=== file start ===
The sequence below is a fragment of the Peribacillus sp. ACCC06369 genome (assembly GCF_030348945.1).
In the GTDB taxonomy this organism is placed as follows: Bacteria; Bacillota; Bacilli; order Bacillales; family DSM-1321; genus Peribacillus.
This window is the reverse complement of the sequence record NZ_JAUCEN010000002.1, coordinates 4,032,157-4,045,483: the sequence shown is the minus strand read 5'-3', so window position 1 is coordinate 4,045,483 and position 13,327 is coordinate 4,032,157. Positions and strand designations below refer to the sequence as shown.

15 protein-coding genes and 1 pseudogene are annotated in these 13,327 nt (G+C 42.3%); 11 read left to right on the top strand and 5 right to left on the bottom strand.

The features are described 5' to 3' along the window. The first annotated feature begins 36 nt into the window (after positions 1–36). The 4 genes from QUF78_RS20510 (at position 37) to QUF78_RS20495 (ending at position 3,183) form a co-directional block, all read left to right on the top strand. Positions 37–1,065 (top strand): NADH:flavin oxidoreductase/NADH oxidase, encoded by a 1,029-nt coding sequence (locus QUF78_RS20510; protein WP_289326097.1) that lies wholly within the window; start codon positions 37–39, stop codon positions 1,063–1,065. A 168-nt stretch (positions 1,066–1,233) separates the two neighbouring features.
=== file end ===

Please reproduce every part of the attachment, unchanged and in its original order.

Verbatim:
The sequence below is a fragment of the Peribacillus sp. ACCC06369 genome (assembly GCF_030348945.1).
In the GTDB taxonomy this organism is placed as follows: Bacteria; Bacillota; Bacilli; order Bacillales; family DSM-1321; genus Peribacillus.
This window is the reverse complement of the sequence record NZ_JAUCEN010000002.1, coordinates 4,032,157-4,045,483: the sequence shown is the minus strand read 5'-3', so window position 1 is coordinate 4,045,483 and position 13,327 is coordinate 4,032,157. Positions and strand designations below refer to the sequence as shown.

15 protein-coding genes and 1 pseudogene are annotated in these 13,327 nt (G+C 42.3%); 11 read left to right on the top strand and 5 right to left on the bottom strand.

The features are described 5' to 3' along the window. The first annotated feature begins 36 nt into the window (after positions 1–36). The 4 genes from QUF78_RS20510 (at position 37) to QUF78_RS20495 (ending at position 3,183) form a co-directional block, all read left to right on the top strand. Positions 37–1,065 (top strand): NADH:flavin oxidoreductase/NADH oxidase, encoded by a 1,029-nt coding sequence (locus QUF78_RS20510; protein WP_289326097.1) that lies wholly within the window; start codon positions 37–39, stop codon positions 1,063–1,065. A 168-nt stretch (positions 1,066–1,233) separates the two neighbouring features.